What it really means when white sportswriters talk about lack of hustle

This is SO not on Gleyber Torres.

This is SO not on Gleyber Torres.
Image: Getty Images

The Yankees fell to 6-11 on Wednesday night with a 4-1 home loss to Atlanta. They got a grand total of five hits, and if not for Atlanta’s generosity in throwing away Tuesday night’s game, New York would be on a seven-game losing streak right now.

As it is, the Yankees have lost six of seven, are tied with the Twins for the worst record in the American League, and sit only half a game ahead of the Rockies for the worst record in baseball.

And it’s all Gleyber Torres’ fault, apparently.

Torres did not run hard on a check-swing tapper back to the mound, it’s true. You can understand his frustration, being 11-for-59 on the season with no homers and 15 strikeouts, while also struggling defensively at shortstop.

At the same time, it’s 17 games into the season. Torres is a two-time All-Star, already at the age of 24. He’ll break out of it in time, as will the Yankees from their teamwide malaise. It’s tough to watch in the meantime, but it’s just about patience.

Or, for Andy Martino of SNY, Torres can be made the scapegoat. The idea here is that “It’s not a birthright to start games for the New York Yankees, even if you’re one of the most talented players on the team. It might be worth a shot for the front office to remind the entire group that these jobs must be earned on a daily basis.”

That’s right, the Yankees should send Torres to the minor league alternate site, and install Tyler Wade, an objectively worse player, at shortstop, in order to cure their slow start.

“The Yankees’ problems are not nearly all Torres’ fault,” Martino wrote. “But he’s optionable, struggling, and showing a lack of hustle.”

The language of “not a birthright” borders on a dog whistle. “Lack of hustle,” well, that’s giving up the game on how baseball works when it’s time to find someone to shoulder the blame for an entire team’s woes.

Since the start of the 2019 season, here are players whose names have appeared in newspaper articles in association with the phrase “lack of hustle”:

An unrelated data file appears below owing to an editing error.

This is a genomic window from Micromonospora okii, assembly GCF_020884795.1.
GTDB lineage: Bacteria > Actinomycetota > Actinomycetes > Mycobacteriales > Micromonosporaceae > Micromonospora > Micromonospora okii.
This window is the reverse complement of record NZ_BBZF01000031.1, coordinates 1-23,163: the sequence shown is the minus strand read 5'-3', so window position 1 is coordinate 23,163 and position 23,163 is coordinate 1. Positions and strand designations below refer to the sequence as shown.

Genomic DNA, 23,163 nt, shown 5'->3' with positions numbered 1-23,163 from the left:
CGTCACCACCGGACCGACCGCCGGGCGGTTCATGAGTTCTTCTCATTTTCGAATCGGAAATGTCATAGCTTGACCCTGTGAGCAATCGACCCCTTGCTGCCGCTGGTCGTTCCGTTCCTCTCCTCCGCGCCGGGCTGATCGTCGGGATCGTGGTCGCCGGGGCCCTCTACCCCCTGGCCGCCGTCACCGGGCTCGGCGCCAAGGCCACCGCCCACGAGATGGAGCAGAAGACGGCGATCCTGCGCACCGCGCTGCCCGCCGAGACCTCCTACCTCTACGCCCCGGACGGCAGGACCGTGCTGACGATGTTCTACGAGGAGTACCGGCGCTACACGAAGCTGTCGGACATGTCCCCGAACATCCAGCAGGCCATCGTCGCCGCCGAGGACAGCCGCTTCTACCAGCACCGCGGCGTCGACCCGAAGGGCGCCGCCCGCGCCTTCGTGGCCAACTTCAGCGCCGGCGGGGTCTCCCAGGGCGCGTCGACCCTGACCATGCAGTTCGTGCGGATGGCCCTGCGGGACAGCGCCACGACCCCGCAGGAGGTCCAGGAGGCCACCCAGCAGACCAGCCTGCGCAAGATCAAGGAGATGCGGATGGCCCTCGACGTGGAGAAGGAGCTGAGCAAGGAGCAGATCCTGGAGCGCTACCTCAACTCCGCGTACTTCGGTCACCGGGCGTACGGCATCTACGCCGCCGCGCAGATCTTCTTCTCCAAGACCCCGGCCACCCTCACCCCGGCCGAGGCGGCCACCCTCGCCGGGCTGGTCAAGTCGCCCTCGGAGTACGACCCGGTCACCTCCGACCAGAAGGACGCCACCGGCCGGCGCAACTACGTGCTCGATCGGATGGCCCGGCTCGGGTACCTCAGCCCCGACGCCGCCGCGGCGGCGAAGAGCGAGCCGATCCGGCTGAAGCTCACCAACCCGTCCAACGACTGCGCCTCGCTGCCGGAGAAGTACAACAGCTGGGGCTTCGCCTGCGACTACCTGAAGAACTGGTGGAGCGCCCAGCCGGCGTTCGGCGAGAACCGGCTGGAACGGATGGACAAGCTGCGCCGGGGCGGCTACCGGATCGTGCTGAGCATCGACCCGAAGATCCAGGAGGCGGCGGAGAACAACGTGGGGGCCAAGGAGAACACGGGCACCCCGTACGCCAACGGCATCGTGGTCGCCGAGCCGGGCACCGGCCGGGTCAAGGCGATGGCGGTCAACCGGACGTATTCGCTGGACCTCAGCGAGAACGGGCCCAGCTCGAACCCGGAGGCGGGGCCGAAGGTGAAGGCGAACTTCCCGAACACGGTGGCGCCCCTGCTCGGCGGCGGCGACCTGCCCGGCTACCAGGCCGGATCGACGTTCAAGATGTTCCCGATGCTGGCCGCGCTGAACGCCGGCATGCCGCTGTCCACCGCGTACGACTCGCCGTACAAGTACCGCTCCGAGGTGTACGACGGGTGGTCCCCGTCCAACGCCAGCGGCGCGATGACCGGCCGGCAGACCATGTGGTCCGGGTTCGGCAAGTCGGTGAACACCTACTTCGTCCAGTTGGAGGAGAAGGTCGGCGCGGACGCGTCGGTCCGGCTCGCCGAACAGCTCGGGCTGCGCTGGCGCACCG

• Brett Gardner
  • Yasiel Puig
  • Vladimir Guerrero Jr.
  • José Ramírez
  • Jean Segura
  • César Hernández
  • Cleon Jones
  • Maikel Franco
  • Robinson Canó
  • Ronald Acuña Jr.
  • Amed Rosario
  • Steven Souza Jr.
  • Bryce Harper
  • Buster Posey
  • Manny Machado
  • George Springer
  • B.J. Upton
  • Gary Sánchez
  • Keith Hernandez

For Acuña, Canó, Hernández, Sánchez, and Segura, there were multiple references, sometimes not even to specific incidents, but to reputations.

A couple of those names also may stick out as not fitting a clearly recognizable pattern. Gardner’s “lack of hustle” in April of 2019 was described as “uncharacteristic” by the New York Daily News. Meanwhile, the San Francisco Chronicle’s reference to Posey was a caption, noting that Posey was “not booed … for his lack of hustle,” associated with a Sept. 15, 2019 column by Ann Killion headlined, “Why Giants’ Buster Posey still gets benefit of doubt in frustrating year.”

The other white players who have gotten tagged this way are Harper and Souza, both of whom were benched by managers explicitly for incidents where they didn’t go as hard as they could.

Jones’ inclusion, in a retrospective about the 1969 Mets, shows that the lens of “hustle” has been tinted for a long time, while the other long-retired player cited for “lack of hustle,” Hernandez, was specifically referencing the period of his career when he had a cocaine problem.

Is it really the case, then, where not hustling is an almost universally Latino issue, and when it isn’t, it’s highly likely to be a Black player not giving his all? Or is this an issue of perception from the heavily white media corps, not to mention the heavily white baseball executive and managerial contingent?

The Yankees have lost 11 of 17 games to start the season. There’s a lot of things going wrong with the Bronx Bombers. Yet the focus goes to Torres over his effort level on a nothing play in yet another dismal all-around game for New York on a freezing night.

This is what institutional racism does. It’s not that people are going out of their way to criticize Torres because he’s Venezuelan. It’s that the trope of lazy Latino players is so pervasive, an incident that got brushed aside for a white player two years ago as “uncharacteristic” becomes justification now for the idea of demoting Torres. If anything is lazy, it’s this style of coverage.

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